by cutting the workload of teachers.
Damian Hinds told a conference of
head teachers, that the government
would "strip away" pointless tasks,
so their staff can "focus
on what actually matters".
Here's Elaine Dunkley.
This is Passmores Academy in Essex.
And like so many schools, it is
struggling to recruit teachers.
It has had to use innovative
ways to attract staff.
We even offer housing.
That's one of our school houses over
there, so you can come and live
cheaply at Passmores while you pay
off your student loan.
The difficulty in recruiting means
many classrooms around the country
now rely on agency supply teachers
to cover permanent vacancies.
The Government keeps missing
targets about recruitment
into the profession.
We've got about 4000 less teachers
than we need, and especially
in the shortest subjects,
Key subjects in the curriculum,
English, maths, science,
all those sort of things.
The issue isn't just
about recruiting new staff,
but stopping existing teachers
from leaving the profession.
Over the next five years in England,
the pupil numbers in England
are expected to increase,
along with pressures
and demands on teachers.
Jake Rusby left the profession
after three years.
I would work 65, 75 hour weeks,
with planning, marking,
the assessments you are doing,
the actual teaching part
of it probably took up
the least time of everything!
So that was one major factor.
For me, I got out of the education
system feeling that the whole thing
needed to be turned on its head.
Today at a conference
for headteachers, the Government
promised to address these issues,
but there was little talk
of extra funding.
For the rest of this Parliament,
there will be no new additional
statutory tests or assessments
for primary schools,
no further changes to the national
curriculum and no more reform
of GCSEs and A-levels.
Stability in schools
was the message.
The Government accepting it needs
to work harder to reduce
pressure in the classrooms.
Is it plus or minus 21?
But headteachers say funding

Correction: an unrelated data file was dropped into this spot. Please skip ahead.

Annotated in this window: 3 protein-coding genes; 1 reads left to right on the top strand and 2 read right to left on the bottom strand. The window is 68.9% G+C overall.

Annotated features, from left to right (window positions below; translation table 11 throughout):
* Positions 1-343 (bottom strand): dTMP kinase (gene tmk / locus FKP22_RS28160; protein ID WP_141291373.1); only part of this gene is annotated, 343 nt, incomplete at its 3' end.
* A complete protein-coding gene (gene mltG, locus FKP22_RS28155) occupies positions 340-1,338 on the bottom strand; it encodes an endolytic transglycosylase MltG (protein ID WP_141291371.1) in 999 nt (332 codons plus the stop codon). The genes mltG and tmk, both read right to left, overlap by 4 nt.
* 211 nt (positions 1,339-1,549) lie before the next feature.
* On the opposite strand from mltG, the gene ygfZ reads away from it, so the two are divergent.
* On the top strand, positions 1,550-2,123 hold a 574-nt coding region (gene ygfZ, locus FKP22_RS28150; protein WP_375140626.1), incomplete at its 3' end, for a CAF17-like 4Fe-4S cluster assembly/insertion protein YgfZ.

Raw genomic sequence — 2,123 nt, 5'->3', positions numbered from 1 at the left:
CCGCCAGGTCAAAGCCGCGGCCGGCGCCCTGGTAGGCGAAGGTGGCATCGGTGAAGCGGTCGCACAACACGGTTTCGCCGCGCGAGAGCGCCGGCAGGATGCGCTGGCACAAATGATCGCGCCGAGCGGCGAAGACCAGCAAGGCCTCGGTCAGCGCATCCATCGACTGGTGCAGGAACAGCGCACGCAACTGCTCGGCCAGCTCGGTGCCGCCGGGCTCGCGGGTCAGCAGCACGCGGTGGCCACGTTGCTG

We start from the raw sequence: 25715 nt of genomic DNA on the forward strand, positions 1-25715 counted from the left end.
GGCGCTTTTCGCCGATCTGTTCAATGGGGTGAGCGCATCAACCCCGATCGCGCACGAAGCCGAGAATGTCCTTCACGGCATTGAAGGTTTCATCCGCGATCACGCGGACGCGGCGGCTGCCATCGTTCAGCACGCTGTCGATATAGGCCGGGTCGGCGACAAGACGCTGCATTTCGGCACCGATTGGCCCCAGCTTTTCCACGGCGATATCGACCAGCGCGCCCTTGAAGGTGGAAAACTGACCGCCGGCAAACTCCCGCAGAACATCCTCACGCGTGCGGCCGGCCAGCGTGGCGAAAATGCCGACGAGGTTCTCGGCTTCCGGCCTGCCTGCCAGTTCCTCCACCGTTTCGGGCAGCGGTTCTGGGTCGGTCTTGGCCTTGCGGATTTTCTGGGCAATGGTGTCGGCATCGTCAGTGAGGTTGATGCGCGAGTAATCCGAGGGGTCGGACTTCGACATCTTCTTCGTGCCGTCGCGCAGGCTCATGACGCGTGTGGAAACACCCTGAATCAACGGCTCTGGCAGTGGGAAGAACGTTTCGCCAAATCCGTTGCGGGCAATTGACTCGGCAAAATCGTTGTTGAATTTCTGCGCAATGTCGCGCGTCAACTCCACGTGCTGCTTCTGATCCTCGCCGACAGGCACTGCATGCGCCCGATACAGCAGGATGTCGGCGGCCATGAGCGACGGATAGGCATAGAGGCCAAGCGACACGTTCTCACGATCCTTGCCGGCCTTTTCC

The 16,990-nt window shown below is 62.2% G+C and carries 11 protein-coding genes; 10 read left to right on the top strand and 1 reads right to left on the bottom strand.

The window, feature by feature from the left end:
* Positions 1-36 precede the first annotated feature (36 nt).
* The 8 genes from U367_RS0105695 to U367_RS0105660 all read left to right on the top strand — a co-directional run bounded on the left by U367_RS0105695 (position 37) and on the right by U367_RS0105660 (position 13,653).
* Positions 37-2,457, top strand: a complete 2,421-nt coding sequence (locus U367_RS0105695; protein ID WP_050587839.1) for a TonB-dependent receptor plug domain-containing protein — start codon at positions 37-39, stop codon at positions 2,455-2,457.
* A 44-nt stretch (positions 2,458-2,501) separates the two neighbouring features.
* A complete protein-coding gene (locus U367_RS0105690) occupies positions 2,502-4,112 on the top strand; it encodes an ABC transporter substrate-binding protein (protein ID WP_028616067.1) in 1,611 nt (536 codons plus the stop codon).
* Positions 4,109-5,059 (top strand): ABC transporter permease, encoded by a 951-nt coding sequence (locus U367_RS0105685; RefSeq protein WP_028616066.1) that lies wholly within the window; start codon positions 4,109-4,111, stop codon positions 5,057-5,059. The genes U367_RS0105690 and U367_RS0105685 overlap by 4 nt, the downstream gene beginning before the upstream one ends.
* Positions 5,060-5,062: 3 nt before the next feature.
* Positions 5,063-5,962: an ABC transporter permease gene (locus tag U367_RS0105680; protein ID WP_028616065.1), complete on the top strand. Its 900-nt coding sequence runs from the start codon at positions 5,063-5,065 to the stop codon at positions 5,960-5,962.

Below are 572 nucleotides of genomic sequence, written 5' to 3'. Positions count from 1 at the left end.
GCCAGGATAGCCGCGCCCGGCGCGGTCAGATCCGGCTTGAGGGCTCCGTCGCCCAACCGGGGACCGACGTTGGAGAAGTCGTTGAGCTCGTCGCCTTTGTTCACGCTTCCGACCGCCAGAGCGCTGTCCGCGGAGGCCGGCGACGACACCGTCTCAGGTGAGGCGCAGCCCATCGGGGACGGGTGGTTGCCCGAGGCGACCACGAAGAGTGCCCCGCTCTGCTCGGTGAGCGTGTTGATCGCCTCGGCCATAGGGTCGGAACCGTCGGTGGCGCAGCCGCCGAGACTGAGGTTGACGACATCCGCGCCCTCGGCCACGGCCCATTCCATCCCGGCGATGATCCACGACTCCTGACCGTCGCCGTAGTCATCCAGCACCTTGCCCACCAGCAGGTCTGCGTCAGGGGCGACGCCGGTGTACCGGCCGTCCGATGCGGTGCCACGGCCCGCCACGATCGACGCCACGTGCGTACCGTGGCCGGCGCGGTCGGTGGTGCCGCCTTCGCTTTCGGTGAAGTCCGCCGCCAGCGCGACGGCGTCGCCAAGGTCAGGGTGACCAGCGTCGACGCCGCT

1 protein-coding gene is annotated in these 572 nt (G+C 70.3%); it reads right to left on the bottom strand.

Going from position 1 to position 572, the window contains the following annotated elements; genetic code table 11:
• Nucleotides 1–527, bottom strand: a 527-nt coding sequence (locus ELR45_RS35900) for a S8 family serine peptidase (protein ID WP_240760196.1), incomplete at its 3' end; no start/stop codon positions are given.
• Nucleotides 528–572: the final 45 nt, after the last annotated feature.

is the missing part of the formula.
Elaine Dunkley, BBC News.
The nephew of the actress Liz Hurley
has been attacked repeatedly in the
Street in London. Miles Hurley was
one of two men who was attacked on
Thursday. He remains in hospital.
Police say his condition is not
Talks have been taking
place in Brussels,
between European Union and US trade
over President Trump's plans to
impose higher tariffs on steel
and aluminium imports.
The EU described the discussions
as "frank," but said
it wasn't clear whether Europe would
be exempt from the proposals.
Further talks are planned next week.
Monitoring groups in Syria
say more than 1,000 people
have been killed,
since government forces stepped
up their bombardment
of Eastern Ghouta, three weeks ago.
Soldiers loyal to President
Assad, are reported
to have made significant advances,
and are believed to have cut off
the biggest town in the area, Douma,
and isolated another.
Our Middle East Correspondent
Martin Patience reports.
This is where the UN calls Hell on
Earth. Today, an injured man is
scrambled to safety. But warplanes
or overhead. There is no escape. The
Syrian army has now reportedly
surrounded the main
surrounded the main town of Douma.
Syrian jets are pounding the
besieged enclave. There are rebel
fighters, some extremists, but
hundreds of thousands of civilians
are trapped inside. The United
Nations calls these air strikes
collective punishment. Syria and its
back Russia are not listening. The
Syrian army is advancing. Eastern
Ghouta was the last major opposition
stronghold close to the capital.
This commander seems confident of
victory. The terrorists, as he calls
them, are on the run. But civilians
are caught. They have nowhere to
run. An aid convoy reached within
yesterday delivering food supplies.
The international organisations say
it is nowhere near enough. The
battle for Eastern Ghouta appears to
be entering the final stage. But the
end could be bloodier than what has
come before. Martin Patience, BBC
The US Justice Department has moved
to tighten restrictions on guns,
with plans to ban so-called 'bump
stocks', the devices used to turn
into fully automatic weapons.
Bump stocks were used last year
in Las Vegas when 58 people
were killed by a gunman
at a concert.
There's been growing
pressure on President Trump
to tighten gun laws,
after last month's Florida school